Disclaimer: This work was produced by one of our expert legal writers, as a learning aid to help law students with their studies.

Any opinions, findings, conclusions, or recommendations expressed in this material are those of the authors and do not reflect the views of LawTeacher.net. Any information contained in this case summary does not constitute legal advice and should be treated as educational content only.

Pugh v Savage [1970]

297 words (1 pages) Case Summary

17th Jun 2019 Case Summary Reference this In-house law team

Jurisdiction / Tag(s): UK Law

Pugh v Savage [1970] 2 QB 373, CA

Property Law – Easement – Right of Way – Tenancy of Servient Tenement


Pugh was the owner of a farm which included field A. Field A was accessed from the highway along a lane, into a field and across that field into field B. The path also crossed from field A to field C. Fields B and C were leased to Savage. Savage was informed upon taking the lease, that he was entitled to a private right of way over field A, along the lane to the highway. Pugh denied the private right of way for vehicles to gain access to field B and C. One day, Pugh accidentally obstructed the pathway with hedge trimmings. Savage crossed field A to gain access to field B. Pugh sought an injunction and damages for trespass.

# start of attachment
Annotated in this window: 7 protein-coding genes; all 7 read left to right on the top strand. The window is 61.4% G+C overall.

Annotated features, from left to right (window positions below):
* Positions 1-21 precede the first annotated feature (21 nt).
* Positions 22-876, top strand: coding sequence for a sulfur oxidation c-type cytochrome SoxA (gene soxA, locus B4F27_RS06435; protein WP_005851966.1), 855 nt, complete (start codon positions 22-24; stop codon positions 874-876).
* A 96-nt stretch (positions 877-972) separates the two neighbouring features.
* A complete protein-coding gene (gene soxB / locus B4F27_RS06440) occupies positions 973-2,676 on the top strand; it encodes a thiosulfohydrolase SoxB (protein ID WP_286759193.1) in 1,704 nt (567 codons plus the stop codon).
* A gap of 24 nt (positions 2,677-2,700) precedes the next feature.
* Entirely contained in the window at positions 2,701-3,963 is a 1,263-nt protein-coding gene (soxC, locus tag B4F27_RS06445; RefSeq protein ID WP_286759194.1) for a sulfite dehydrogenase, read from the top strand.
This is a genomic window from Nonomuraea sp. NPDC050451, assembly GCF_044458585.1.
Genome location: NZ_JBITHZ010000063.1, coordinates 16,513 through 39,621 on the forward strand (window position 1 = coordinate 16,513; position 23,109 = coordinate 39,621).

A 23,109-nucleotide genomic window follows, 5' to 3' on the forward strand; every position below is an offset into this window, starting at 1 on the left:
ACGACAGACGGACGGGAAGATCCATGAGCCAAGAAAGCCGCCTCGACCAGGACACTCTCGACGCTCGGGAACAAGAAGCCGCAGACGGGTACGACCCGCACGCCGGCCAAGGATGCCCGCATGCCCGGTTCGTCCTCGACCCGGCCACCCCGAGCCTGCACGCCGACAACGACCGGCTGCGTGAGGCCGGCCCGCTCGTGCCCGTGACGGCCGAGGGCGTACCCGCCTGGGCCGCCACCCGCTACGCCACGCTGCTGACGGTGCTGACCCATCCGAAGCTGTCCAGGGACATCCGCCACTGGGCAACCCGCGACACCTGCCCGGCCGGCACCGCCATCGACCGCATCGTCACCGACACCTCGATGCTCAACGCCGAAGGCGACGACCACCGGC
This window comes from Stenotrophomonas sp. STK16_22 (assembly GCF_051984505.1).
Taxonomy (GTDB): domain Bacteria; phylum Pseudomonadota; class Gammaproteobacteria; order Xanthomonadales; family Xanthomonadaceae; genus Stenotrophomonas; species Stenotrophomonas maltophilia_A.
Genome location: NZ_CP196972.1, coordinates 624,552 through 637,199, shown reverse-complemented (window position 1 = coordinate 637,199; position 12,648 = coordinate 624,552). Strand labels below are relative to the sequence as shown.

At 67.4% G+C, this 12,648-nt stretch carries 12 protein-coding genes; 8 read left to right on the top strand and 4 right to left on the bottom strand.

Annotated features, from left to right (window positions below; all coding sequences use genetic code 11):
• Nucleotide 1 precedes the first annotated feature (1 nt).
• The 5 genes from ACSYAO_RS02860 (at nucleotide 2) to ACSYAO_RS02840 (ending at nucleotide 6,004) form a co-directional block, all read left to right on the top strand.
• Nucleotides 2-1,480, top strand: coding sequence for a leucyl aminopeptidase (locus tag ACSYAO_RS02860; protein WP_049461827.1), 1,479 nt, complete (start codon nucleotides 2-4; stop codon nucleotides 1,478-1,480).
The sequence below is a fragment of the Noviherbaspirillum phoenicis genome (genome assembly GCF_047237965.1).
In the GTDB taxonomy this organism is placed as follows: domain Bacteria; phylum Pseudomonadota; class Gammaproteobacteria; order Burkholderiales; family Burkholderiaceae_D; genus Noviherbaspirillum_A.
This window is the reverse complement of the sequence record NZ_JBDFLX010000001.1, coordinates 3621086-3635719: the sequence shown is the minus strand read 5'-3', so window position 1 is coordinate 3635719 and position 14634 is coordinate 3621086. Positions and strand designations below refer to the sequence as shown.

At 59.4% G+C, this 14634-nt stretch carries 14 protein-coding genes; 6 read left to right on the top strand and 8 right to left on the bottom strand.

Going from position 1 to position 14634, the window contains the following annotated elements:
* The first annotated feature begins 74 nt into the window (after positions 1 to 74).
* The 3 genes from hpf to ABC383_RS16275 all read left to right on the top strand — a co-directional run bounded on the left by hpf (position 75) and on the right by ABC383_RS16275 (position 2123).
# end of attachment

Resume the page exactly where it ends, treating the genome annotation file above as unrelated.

Whether the initial right of way granted continued when Savage leased the land.


There was evidence that initially, the owner of field C had the dominant tenement and was able to pass over field B to reach field A, the servient tenement. The original owner of field B had consented to this at the time so there were grounds to establish a right of way. Thus, when Savage became a tenant of the land where there was evidence of a right of way, even if Pugh had no knowledge of the fact Savage was in possession, the grant of the tenancy would not ruin the presumption of a grant or grounds for a claim under the Prescription Act 1832. It would be unreasonable to imply a lost grant by the owner of the servient tenement at the beginning of Savage’s use. The appeal was dismissed and Savage was entitled to a right of way over the land.

Cite This Work

To export a reference to this article please select a referencing stye below:

Reference Copied to Clipboard.
Reference Copied to Clipboard.
Reference Copied to Clipboard.
Reference Copied to Clipboard.
Reference Copied to Clipboard.
Reference Copied to Clipboard.
Reference Copied to Clipboard.

Related Services

View all

Related Content

Jurisdictions / Tags

Content relating to: "UK Law"

UK law covers the laws and legislation of England, Wales, Northern Ireland and Scotland. Essays, case summaries, problem questions and dissertations here are relevant to law students from the United Kingdom and Great Britain, as well as students wishing to learn more about the UK legal system from overseas.

Related Articles